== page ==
Saturday, May 21, 2011

In Our Nature

 "...the splendid things of life are few, after all, and so very easy to miss."

These words are from, "The Song of the Lark."  They are Willa Cather's words in a book that may be the best of all American writing about a really American story:  the making of something out of almost nothing; the making of an artist.  Cather's heroine is Thea Kronborg, daughter of a Swedish minister in late 1880's fictional Moonstone, Nebraska.  Thea's people are pioneers in a frontier town built up out of the dust at the foot of the great Nebraska sand hills.  Moonstone exists, tenuously, because the railroad exists.  But the shining hills of sand, the moon and the arid plain have a much longer claim on existence, one that Cather is constantly reminding the reader of.  Indeed, when Thea boards the train for Chicago, off to make make her way in the world of music, she does not cry until she watches the sand hills disappear from her sight.  The shimmering hills are hard to miss.

Ever notice how much of our best art is directly inspired by nature?  How literature, painting, sculpture, architecture, books and music are so much about what the naysayers call "atmospherics?"  Even in the great cities, as artists make their way, they have been inspired by the nature of the city.  When O'Keefe came in off the Texas plains to New York, she painted the new skyscrapers against the night sky.  The skyscrapers themselves don't exist without that sky. Falling Water is considered Frank Lloyd Wright's greatest achievement and what is it but a human interpretation of an element?  Brancusi's most beautiful polished metal and wood sculptures combine and then transcend their medium to evoke the exultant mystery of birds in flight.  In her own writings about her writing, Cather has said that the title of her book is not really an allusion to the sound of a lark (a forgivable assumption, seeing how the book charts the rise of an opera star), but rather "The Song of the Lark," is a reference to Jules Breton's painting of the same name.  In his work, a young peasant woman, sickle in hand, walks through a field at dusk, her face and posture registering the sudden sound of the bird she surprises.  I think that what Cather meant is that her book is about the mystery of creativity and creation in general.  It takes people, and perhaps more than people, place to create the artist Thea Kronborg.  It is her memory and love of the place where she grew up that sustains her, and propels her forward.  Such an American idea!  Manifest Destiny, really.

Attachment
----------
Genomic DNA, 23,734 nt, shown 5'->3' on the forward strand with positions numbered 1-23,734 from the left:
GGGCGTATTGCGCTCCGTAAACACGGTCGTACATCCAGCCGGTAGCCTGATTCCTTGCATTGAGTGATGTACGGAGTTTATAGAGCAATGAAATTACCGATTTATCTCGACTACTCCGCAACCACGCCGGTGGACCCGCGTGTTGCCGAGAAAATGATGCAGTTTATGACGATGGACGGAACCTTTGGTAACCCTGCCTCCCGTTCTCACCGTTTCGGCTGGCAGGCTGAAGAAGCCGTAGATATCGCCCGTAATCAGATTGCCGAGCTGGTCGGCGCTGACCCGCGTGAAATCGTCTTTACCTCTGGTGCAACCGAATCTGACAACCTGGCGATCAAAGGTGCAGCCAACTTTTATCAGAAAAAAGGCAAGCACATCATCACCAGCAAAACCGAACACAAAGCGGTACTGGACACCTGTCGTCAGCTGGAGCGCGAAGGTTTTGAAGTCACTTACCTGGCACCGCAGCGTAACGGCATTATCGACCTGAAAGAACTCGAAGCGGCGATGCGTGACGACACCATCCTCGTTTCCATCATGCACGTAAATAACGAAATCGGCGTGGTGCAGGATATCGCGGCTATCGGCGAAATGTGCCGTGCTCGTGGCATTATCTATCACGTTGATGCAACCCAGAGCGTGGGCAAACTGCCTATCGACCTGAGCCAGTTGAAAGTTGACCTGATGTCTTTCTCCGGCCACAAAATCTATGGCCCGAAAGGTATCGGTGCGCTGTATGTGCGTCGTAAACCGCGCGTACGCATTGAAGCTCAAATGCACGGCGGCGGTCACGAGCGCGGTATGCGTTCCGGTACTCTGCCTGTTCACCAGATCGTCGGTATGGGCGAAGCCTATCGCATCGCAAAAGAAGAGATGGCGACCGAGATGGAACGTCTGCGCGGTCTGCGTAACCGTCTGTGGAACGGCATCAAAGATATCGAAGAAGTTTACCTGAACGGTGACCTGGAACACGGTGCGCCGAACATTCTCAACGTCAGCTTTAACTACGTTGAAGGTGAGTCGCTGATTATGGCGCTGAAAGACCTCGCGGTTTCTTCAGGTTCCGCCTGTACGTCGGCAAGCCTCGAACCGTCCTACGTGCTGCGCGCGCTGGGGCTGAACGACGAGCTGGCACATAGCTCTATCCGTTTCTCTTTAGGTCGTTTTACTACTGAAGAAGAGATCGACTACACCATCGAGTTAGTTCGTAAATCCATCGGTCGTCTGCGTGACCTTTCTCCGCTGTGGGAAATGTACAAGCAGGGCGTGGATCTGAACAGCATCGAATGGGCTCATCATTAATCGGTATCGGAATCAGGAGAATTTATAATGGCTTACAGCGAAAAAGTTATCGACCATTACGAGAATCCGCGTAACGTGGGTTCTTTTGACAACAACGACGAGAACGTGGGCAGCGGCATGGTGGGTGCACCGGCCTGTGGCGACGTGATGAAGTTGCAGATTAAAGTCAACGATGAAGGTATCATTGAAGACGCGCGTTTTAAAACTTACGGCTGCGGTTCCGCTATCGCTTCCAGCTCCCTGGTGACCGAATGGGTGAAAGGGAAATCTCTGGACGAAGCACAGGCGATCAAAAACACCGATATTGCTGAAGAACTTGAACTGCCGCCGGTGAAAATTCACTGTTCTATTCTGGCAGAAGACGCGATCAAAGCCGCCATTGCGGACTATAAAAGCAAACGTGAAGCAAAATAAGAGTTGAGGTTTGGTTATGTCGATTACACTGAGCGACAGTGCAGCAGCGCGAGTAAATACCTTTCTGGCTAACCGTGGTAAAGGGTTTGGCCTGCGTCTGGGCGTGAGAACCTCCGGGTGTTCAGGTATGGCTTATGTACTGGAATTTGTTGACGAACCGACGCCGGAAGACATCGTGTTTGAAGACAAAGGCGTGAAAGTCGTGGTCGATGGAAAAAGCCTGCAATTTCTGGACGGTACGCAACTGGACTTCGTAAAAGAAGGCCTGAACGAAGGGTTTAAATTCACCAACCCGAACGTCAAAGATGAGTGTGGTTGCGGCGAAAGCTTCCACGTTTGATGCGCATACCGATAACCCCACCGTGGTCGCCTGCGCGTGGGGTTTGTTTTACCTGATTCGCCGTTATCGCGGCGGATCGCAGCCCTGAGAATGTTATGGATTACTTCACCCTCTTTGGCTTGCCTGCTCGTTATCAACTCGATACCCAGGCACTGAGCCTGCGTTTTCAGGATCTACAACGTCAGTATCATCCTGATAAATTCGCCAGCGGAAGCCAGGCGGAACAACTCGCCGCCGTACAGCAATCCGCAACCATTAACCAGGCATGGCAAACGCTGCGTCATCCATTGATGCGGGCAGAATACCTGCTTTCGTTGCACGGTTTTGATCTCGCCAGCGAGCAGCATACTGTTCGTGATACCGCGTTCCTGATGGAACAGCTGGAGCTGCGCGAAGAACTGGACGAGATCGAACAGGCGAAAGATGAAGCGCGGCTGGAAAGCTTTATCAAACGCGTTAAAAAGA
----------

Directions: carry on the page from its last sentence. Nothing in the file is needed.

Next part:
What does this have to do with a nature preschool and children?  Well, I'll tell you.  I had to read my favorite book again to understand this:

"the splendid things of life are few, after all, and so very easy to miss." 

We spend our days here at Dodge trying to get kids to "stop and smell the roses."  Our whole enterprise is about connecting with the world around us, realizing, if only for a moment, that we are part of a bigger system.  Cather, like her heroine, was created by her environment.  And so are these kids we spend our days with on the trail.  The preschoolers leave Dodge at such a tender age, and most, if not all, will not actively remember their time here in the way that we adults like to think of the past.  But their bodies were there in the woods, looking, listening, touching, smelling, tasting and as they did so, their brains were actually growing, their grey matter forming new kinks of intelligence.  Today, for these children, the worms are wriggling in their palms and the apple blossoms are tickling their noses.  This afternoon, or tomorrow, or next week, all the kids that visit Dodge, will leave Dodge.  They'll be on the bus, graduating to kindergarten or leaving camp.  But somewhere, back there, in their nature, is the wriggling worm, the tiny green apple, the stinky barn, the shimmering pond and the sound of the wind in the trees.

Don't blink.

More to Explore:

The Song of the Lark Cather
O Pioneers! Cather
Pioneers, O Pioneers!  Whitman
My Name is Georgia by Jeanette Winter (great kid's book about O'Keefe)
The Divide by Michael Bedard and Emily Arnold McCully (terrific children's book about Cather)